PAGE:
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Articles & Ideas



Important Note: This article was written prior to 2010 and is now outdated. Please use my newest advancement, Optimal EFT. It is more efficient, more powerful and clearly explained in my free e-book, The Unseen Therapist™.  Best wishes, Gary

Hi Everyone,

Steve Wells from Australia shares important uses of EFT for the "little things" that accumulate in our lives to eventually become "big things." This idea is useful for just about everyone. Well done.

Hugs, Gary

By Steve Wells

Hi Gary,

Here is an article that focuses on treating what I am calling “everyday trauma” or “little t” trauma. Everyone I know suffers from this to some degree and this article points to some of the ways that EFT can help us to gain freedom from the negative effects of it.

Best wishes,



If you have had a significant traumatic incident like a car accident, or other life-altering or life-threatening event, it is easy to see that you might be affected long-term.  These are the kinds of incidents that may affect us deeply, and the sort that can sometimes lead to the diagnosis of Post-Traumatic Stress Disorder if not managed effectively.  However, there is another type of incident or event which I call Everyday Trauma.  This is the “stuff that happens” to us as we go through life.  It may not meet the criteria for what I call big “T” trauma, the kind that is presumed to lead to PTSD.  However, it can and often does have lifelong effects.

A parent says something hurtful, without even realizing its effect on us.  The teacher asks us to read something to the class and, when we nervously stumble over the words, laughs along with the other children.  An elder sibling insists that we keep up with them then lashes out in anger when we don’t.  We move to a new school and find it hard to make new friends.  All of these incidents have the potential to develop into what I call little “t” trauma, or Everyday Trauma (ET).  

What defines them as an ET is that they cause negative emotions and thoughts, and those emotions and thoughts (beliefs) are still associated with the event years later.  The decisions that we make and the emotions we feel at these times can be crucial in determining just how far-reaching the effects of the incident become.

When a traumatic incident occurs, one part of us is assessing, “What does this mean?”  For instance, in the example of reading the book at school, stumbling over the words and having everyone else laugh, the child may decide, “I’m no good at reading”, or “I’m no good at talking in front of groups.”, or worse.  The feelings of humiliation and rejection can then become anchored or conditioned to being in front of groups, such that even years later as an adult the person has trouble talking in front of groups.  Even worse, the child may decide “I am not good enough”, and may go on to suffer from self-image problems throughout their life.  The effects of a single event can extend into many others by setting up a global category system (or belief) within which all associated negative events become anchored to the global perception “I’m not good enough”.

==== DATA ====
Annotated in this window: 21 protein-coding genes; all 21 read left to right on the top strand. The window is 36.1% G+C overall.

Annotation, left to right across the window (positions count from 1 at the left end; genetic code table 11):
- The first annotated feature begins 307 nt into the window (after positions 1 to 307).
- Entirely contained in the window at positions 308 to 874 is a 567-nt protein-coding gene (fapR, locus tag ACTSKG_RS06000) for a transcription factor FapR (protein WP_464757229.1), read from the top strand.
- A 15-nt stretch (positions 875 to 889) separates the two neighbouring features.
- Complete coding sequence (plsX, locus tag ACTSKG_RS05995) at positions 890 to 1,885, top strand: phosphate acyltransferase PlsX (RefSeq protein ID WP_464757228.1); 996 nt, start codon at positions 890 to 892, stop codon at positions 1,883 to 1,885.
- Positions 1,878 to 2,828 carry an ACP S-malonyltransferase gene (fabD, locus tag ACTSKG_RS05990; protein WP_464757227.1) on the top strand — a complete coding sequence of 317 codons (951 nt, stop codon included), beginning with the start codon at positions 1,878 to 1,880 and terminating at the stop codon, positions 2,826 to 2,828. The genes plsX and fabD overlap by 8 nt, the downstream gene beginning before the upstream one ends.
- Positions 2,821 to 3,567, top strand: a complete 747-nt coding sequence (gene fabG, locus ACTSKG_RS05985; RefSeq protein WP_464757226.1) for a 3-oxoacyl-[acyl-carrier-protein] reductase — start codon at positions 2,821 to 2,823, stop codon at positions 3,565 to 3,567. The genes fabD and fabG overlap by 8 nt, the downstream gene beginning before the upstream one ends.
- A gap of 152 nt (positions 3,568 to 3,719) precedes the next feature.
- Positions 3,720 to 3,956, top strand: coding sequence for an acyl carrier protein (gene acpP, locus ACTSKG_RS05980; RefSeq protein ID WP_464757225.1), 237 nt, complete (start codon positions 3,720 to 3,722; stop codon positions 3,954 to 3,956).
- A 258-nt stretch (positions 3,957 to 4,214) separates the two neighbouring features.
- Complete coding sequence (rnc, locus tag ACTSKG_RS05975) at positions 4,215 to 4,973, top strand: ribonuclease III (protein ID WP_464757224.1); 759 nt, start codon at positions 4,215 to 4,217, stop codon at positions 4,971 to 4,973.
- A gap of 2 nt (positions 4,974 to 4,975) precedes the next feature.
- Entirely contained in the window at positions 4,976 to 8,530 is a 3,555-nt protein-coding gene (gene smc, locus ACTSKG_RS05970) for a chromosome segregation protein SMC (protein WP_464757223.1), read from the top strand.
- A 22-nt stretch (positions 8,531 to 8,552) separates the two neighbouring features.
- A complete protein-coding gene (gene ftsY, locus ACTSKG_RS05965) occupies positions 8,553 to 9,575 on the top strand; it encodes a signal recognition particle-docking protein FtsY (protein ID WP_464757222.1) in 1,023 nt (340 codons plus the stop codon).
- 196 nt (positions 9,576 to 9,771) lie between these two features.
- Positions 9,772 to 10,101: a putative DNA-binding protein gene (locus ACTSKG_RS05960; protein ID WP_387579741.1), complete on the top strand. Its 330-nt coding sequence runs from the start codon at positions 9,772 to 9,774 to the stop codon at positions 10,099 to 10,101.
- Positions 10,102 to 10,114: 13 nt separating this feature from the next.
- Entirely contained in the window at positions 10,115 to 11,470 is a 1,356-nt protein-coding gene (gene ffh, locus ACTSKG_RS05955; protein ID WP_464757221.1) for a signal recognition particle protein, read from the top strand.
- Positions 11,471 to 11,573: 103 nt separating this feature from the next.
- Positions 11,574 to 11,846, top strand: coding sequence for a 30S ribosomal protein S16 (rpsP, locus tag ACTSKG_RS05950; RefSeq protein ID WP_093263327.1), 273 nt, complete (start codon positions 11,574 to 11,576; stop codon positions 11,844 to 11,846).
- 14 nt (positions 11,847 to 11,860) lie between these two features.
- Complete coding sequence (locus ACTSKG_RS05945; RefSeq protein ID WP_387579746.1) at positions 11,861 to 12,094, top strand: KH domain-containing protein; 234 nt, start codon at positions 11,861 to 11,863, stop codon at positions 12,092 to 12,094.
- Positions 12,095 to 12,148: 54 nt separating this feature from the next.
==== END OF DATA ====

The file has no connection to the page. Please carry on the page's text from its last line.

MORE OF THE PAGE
Everyday Trauma as I define it doesn’t just happen when you are young.  Everyday adult experiences, the “stuff” that is happening in your life right now, can be similarly life altering, depending on your response.  And the key is it all depends on your response.  Now the challenge is that the two go together, because to some extent your response can come pre-wired from the factory (so to speak), particularly if you have had incidents from your past that predispose you to react in certain ways.

If you had a negative experience speaking in front of the class when you were at school, it should be no surprise that you feel nervous when your friend asks you to present a speech at his or her wedding.  When we encounter a situation like this, our “mind-body” asks the questions, ‘Have I been here before?’ ‘Have I experienced something like this before?’ in order to know how to react and prepare.  When the experiences in the “box” it draws from are all bad, then our “mind-body” prepares us for a negative future experience.  

Thus, we attract to ourselves experiences that resonate with the experiences we have had in the past, compounding the trauma. Our past can end up determining our future unless we treat the effects of those past traumas.  The good news is that EFT is ideal for intervening in the “traumatic attraction loop” that gets set up here.  By changing the emotional intensity (and “resonance”) of the key traumatic incidents, the negative beliefs that rely on these can be changed as well. In short: Your whole life can change.